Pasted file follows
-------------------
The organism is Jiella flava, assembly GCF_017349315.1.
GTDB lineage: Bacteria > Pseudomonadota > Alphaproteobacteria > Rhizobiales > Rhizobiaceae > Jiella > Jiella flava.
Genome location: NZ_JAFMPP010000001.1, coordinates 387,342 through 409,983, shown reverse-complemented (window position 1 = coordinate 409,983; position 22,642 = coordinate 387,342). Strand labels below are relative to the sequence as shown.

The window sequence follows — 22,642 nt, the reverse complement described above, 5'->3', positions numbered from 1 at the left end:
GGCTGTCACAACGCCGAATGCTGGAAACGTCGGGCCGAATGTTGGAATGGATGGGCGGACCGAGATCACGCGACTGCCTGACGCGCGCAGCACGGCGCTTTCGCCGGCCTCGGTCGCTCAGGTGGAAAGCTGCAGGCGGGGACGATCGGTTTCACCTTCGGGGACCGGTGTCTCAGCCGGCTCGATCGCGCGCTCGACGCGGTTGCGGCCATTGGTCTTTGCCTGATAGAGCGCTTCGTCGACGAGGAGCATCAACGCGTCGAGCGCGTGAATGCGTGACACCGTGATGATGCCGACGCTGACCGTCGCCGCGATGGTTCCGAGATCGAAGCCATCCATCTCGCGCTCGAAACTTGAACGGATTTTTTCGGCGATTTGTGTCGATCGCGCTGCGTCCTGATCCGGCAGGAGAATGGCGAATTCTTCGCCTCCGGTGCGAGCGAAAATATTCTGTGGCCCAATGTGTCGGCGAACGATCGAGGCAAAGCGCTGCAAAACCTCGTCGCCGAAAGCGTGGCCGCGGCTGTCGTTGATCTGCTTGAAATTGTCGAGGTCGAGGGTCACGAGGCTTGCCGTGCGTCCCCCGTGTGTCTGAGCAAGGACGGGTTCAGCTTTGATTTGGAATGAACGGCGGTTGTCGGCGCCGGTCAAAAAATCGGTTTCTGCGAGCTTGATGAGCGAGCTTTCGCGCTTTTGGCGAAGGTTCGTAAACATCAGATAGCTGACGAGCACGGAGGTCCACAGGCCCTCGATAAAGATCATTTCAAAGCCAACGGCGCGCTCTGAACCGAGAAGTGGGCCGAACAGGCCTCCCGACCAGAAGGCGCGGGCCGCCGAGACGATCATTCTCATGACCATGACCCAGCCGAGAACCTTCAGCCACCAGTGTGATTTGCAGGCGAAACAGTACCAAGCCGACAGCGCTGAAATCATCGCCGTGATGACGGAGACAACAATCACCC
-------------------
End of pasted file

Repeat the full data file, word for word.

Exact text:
The organism is Jiella flava, assembly GCF_017349315.1.
GTDB lineage: Bacteria > Pseudomonadota > Alphaproteobacteria > Rhizobiales > Rhizobiaceae > Jiella > Jiella flava.
Genome location: NZ_JAFMPP010000001.1, coordinates 387,342 through 409,983, shown reverse-complemented (window position 1 = coordinate 409,983; position 22,642 = coordinate 387,342). Strand labels below are relative to the sequence as shown.

The window sequence follows — 22,642 nt, the reverse complement described above, 5'->3', positions numbered from 1 at the left end:
GGCTGTCACAACGCCGAATGCTGGAAACGTCGGGCCGAATGTTGGAATGGATGGGCGGACCGAGATCACGCGACTGCCTGACGCGCGCAGCACGGCGCTTTCGCCGGCCTCGGTCGCTCAGGTGGAAAGCTGCAGGCGGGGACGATCGGTTTCACCTTCGGGGACCGGTGTCTCAGCCGGCTCGATCGCGCGCTCGACGCGGTTGCGGCCATTGGTCTTTGCCTGATAGAGCGCTTCGTCGACGAGGAGCATCAACGCGTCGAGCGCGTGAATGCGTGACACCGTGATGATGCCGACGCTGACCGTCGCCGCGATGGTTCCGAGATCGAAGCCATCCATCTCGCGCTCGAAACTTGAACGGATTTTTTCGGCGATTTGTGTCGATCGCGCTGCGTCCTGATCCGGCAGGAGAATGGCGAATTCTTCGCCTCCGGTGCGAGCGAAAATATTCTGTGGCCCAATGTGTCGGCGAACGATCGAGGCAAAGCGCTGCAAAACCTCGTCGCCGAAAGCGTGGCCGCGGCTGTCGTTGATCTGCTTGAAATTGTCGAGGTCGAGGGTCACGAGGCTTGCCGTGCGTCCCCCGTGTGTCTGAGCAAGGACGGGTTCAGCTTTGATTTGGAATGAACGGCGGTTGTCGGCGCCGGTCAAAAAATCGGTTTCTGCGAGCTTGATGAGCGAGCTTTCGCGCTTTTGGCGAAGGTTCGTAAACATCAGATAGCTGACGAGCACGGAGGTCCACAGGCCCTCGATAAAGATCATTTCAAAGCCAACGGCGCGCTCTGAACCGAGAAGTGGGCCGAACAGGCCTCCCGACCAGAAGGCGCGGGCCGCCGAGACGATCATTCTCATGACCATGACCCAGCCGAGAACCTTCAGCCACCAGTGTGATTTGCAGGCGAAACAGTACCAAGCCGACAGCGCTGAAATCATCGCCGTGATGACGGAGACAACAATCACCC